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Alzheimer's of both personal and scholarly interest at Austin Peay

September 9, 2003

When Debbie Denton, marketing manager at Austin Peay, started seeing changes in her mothers behavior, she initially attributed them to stress. After all, her mother had served as a caregiver for her husband since his diagnosis with Alzheimer's almost a decade earlier. The memory loss and confusion? That was probably from depression.

I had already lost one parent to Alzheimers, says Denton. It didnt occur to me that my mother would have it, too.
September 9, 2003

When Debbie Denton, marketing manager at Austin Peay, started seeing changes in her mother's behavior, she initially attributed them to stress. After all, her mother had served as a caregiver for her husband since his diagnosis with Alzheimer's almost a decade earlier. The memory loss and confusion? That was probably from depression.

“I had already lost one parent to Alzheimer's,” says Denton. “It didn't occur to me that my mother would have it, too.

"I ignored the symptoms for a whileuntil I noticed she had completely stopped cooking. My parents weren't eating anything that didn't come out of a can or a bag. When I realized that, I had to admit something was wrong.”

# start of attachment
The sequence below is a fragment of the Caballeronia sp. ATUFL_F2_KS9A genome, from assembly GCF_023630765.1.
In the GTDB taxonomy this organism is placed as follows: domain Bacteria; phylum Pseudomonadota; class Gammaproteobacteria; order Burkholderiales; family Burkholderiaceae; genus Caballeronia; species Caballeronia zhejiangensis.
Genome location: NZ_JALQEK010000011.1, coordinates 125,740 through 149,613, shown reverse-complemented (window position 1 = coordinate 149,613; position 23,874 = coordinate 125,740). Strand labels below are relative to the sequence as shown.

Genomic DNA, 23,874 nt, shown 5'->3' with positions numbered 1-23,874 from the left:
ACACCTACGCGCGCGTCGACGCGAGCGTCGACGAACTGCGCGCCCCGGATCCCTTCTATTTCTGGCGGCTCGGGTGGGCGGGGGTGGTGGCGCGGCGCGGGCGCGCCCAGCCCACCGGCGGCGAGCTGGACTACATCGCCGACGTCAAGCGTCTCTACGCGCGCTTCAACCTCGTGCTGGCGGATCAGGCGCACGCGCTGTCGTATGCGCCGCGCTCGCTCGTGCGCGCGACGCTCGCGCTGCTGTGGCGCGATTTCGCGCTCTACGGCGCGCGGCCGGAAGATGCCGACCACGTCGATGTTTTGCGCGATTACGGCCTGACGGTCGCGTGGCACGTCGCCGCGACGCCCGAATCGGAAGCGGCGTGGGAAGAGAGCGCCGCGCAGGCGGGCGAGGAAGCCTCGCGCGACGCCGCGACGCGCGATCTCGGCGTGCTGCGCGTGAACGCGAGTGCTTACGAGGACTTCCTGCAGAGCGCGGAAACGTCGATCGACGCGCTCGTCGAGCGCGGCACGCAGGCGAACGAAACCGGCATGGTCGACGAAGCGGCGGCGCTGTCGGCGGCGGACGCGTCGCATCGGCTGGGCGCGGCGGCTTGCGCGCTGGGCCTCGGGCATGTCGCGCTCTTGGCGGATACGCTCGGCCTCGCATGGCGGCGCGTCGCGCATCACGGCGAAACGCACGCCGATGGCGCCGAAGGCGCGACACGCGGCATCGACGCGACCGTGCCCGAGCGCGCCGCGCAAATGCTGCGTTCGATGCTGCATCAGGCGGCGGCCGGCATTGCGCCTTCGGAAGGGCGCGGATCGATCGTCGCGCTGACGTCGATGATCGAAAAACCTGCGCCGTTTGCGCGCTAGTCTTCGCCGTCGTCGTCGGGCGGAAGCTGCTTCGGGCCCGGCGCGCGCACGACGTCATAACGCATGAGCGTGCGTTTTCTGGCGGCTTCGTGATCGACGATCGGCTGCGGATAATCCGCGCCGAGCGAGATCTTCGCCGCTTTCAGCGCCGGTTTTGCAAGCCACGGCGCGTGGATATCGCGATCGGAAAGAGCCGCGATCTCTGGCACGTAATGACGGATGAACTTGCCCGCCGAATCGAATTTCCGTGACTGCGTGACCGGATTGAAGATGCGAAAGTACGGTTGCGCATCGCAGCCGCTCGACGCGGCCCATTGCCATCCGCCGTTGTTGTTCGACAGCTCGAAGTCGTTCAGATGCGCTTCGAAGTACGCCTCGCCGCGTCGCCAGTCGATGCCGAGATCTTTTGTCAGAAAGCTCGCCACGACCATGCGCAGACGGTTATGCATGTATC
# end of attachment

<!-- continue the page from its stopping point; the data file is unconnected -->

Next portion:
Like Denton, millions of Americans today are faced with the care of aging parents suffering from some form of dementia.

Whether the Alzheimer's victim is like Denton's father, who was diagnosed in his early 60s and declined slowly until his death a decade later, or like Denton's mother, who reverted to an infant-like stage within three years of her diagnosis, dealing with the difficult and often heartbreaking task of caring for a loved one with Alzheimer's or other form of dementia is becoming an all-too-familiar problem.

“One of every two people over 85 may suffer from Alzheimer's,” says Dr. Jean Lewis, APSU professor of psychology. “It generally starts after the age of 65 and affects 10 percent of the over-65 population.”

Yet denial is a common reaction. “Alzheimer's is a difficult thing for many of us to accept. We tend to deny what's going on or blame it on age,” says Lewis. “To look objectively at the situation, it's important to get good medical attention. The sooner the better.”

Early symptoms of Alzheimer's include confusion and memory loss. Changes in mood and personality and difficulty with routine tasks such as driving, using the telephone or cooking can be signs as well. In latter stages, the changes can be more profound.

“Victims of this disease lose more than just memory,” says Denton. “They can lose the ability to function, to communicate. They can lose their humanness."

While the threat of Alzheimer's is frightening enough to make anyone over 40 panic when they misplace the care keysagainmemory loss and confusion aren't necessarily signs of Alzheimer's. They may simply be signs of an overstuffed life, or something else entirely.